A HISTORY OF WARRINGTON IN 10 1/2 OBJECTS: GIBBET IRONS
Hello and welcome to Episode 8 of a History of Warrington in 10.5 Objects. My name is Craig Sherwood and I’m the Collections Officer at Warrington Museum & Art Gallery.
I’ve struggled a lot in selecting an object for this, the 8th episode of this series. We’re at the 18th century and the enlightenment now and although this was the era of such cultural milestones as the Warrington Academy or the first poems of Letitia Barbauld the problem I have is that neither of these have left much physical evidence in their wake. Much as I would like to discuss 18th century education or literature this is, after all, a podcast about things and indeed stuff.
So for the next object I’ve chosen an artefact that lets us delve briefly into the genre of true crime. In some ways it speaks to us about what Warrington was like in the 18th century, because it tells us a little about what life was worth in Georgian England.
Object Number 8, an iron gibbet cage, made in 1793 in Warrington.
For those who are unfamiliar with the term a gibbet was a gallows-type structure from which the dead bodies of criminals were hung on public display to discourage others from committing similar crimes. In England, gibbeting, also known as “hanging in chains”, peaked in the middle of the 18th century when it was most often used for traitors, murderers, pirates, sheep rustlers and highwaymen.
I’m standing in front of the gibbet now and it looks like what it is, a person-shaped iron frame designed to hold a corpse together in the shape of a person in a really creepy grey area between the living and the dead. Although it’s popularly called a gibbet it’s probably better described as gibbet irons or a gibbet frame as technically a gibbet was the gallows-like structure from which the cage containing the corpse would hang.
Gibbeting started off as an unofficial practice which then became official with the Murder Act of 1752. This called for the bodies of convicted murderers to be either publicly gibbeted or given over to surgeons and anatomists for dissection. Women were never gibbeted, it would be nice to think that this was out of some kind of respect for the female body but the truth is that female murderers were so rare in comparison with men that their corpses were always claimed for dissection. Even the gibbeting of male criminals wasn’t a frequent occurrence – between the passing of the Act in 1752 and the end of the practice only 80 years later the bodies of 134 men were hung in chains somewhere in England, an average of roughly 1 or 2 a year.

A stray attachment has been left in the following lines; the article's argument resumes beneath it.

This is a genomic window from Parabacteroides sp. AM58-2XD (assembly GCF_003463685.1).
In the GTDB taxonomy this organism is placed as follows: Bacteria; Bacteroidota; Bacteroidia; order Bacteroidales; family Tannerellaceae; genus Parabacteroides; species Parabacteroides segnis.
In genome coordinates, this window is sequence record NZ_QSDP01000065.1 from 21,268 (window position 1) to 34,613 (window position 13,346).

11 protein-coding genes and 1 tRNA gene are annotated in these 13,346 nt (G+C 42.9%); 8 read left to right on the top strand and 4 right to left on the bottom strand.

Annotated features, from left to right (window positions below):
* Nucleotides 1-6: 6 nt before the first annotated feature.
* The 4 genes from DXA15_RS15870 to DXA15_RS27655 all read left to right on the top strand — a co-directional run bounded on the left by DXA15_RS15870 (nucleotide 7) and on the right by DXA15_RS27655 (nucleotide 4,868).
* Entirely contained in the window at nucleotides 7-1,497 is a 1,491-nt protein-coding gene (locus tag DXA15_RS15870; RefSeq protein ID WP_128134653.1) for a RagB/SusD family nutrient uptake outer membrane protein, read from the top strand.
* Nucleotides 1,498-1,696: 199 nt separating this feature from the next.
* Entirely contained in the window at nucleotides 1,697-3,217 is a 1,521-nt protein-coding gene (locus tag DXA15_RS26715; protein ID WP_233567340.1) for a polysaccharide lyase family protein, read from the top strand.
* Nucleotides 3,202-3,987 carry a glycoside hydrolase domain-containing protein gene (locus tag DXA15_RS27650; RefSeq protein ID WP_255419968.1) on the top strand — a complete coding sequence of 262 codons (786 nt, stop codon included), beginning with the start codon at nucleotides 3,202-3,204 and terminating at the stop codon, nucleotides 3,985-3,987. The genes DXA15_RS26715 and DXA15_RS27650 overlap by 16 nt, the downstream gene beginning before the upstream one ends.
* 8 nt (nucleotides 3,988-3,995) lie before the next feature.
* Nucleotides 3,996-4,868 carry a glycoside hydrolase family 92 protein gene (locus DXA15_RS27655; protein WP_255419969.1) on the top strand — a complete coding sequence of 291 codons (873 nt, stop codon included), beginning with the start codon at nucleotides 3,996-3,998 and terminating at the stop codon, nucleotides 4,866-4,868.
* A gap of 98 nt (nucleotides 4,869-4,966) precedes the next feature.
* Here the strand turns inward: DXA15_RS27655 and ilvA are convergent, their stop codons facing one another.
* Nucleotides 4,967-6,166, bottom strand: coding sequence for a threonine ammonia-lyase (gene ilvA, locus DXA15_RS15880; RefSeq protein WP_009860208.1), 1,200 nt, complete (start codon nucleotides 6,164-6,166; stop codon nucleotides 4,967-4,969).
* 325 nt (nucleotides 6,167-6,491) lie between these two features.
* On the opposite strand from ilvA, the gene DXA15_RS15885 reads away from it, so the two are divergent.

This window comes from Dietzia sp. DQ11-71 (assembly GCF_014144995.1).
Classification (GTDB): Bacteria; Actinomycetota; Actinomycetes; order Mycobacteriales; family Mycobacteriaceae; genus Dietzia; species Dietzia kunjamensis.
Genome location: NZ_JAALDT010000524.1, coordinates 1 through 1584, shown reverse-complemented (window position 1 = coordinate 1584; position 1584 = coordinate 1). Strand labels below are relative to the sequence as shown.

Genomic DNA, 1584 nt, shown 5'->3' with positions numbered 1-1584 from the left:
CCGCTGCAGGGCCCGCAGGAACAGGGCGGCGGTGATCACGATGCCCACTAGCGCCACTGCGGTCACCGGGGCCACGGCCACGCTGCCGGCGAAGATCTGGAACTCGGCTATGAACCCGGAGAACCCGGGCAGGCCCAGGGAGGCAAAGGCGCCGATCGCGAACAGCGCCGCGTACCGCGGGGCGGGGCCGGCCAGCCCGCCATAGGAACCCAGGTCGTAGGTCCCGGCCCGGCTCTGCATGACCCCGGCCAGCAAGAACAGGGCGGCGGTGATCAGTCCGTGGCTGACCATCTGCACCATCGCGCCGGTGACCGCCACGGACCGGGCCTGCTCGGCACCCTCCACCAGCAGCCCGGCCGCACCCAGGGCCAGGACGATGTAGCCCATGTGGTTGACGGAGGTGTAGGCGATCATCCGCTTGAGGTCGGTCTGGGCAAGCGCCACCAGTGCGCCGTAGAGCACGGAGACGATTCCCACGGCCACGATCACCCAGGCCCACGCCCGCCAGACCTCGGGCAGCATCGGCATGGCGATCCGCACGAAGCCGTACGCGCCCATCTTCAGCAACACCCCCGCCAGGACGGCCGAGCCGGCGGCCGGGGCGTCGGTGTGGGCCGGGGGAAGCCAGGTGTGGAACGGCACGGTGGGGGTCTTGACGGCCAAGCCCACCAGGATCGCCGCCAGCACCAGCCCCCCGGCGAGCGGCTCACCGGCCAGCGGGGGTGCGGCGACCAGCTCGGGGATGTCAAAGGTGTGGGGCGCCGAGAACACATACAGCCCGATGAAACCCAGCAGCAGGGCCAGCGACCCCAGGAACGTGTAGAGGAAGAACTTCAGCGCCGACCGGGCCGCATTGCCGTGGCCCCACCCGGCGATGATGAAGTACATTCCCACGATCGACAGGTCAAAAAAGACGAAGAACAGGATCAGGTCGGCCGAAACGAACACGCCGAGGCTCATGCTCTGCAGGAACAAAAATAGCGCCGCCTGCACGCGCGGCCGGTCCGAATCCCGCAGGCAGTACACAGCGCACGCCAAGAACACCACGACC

This particular gibbet was made for the body of a highwayman, one who committed one of the most sensational and high profile highway robberies in England at the time.
The main reason that the crime was so high profile is not that it involved murder, but that it was a crime against the post office. During the 18th century the mail was usually carried in relays by post boys, who were called ‘boys’ regardless of their age, and who travelled between so-called posts in towns and cities on horseback. Each stage of the post boy’s journey was around twenty miles apart, at which point they would replace their horse with a fresh one in order to maintain a speed of around 4 miles per hour. They carried mailbags full of letters, often containing money, between towns and cities and would deliver them to the local postmaster or postmistress who removed the letters for the area and had them picked up or delivered. The post boy would then continue onto the next town or city, carrying the rest of the mail as he went. The system was notoriously inefficient but it was the best available and very much in demand even though sending a letter could cost you as much as a shilling, a weeks wages for most people.
At around 5 am on the morning Thursday 15th September 1791 James Hogworth, a 24 year old post boy, heard the sound of the post horn of the approaching post boy from Liverpool and mounted his horse ready to set off. He collected the mail from his Liverpool colleague and slung it over his own horse along with the mail from Warrington. He then jumped on his horse and rode out of Warrington in the direction of Manchester. Inside the mailbags were post bags from Chester, Liverpool and Warrington containing letters from as far away as Ireland which were destined for Manchester and Rochdale. Some of the bags contained correspondence between wealthy cotton merchants in the area and bills of exchange, the 18th century version of postal orders.
James rode out of Warrington along Church Street and past the parish church of St Elphin and the Mote Hill, site of the former Warrington castle and out along the Manchester Road which followed the route of the modern A57. About a mile along the road he crossed the little bridge over Bruche Brook, now known as Padgate Brook, and carried on onto Bruche Heath, a flat, marshy piece of pasture with a few Birch trees spotted here and there giving the heath its name. Across the heath to his left was the local manor Bruche Hall while to his right was a farmstead called the Twyste. It was a very lonely and exposed spot which must have made James even more nervous as he heard riders approaching from behind him.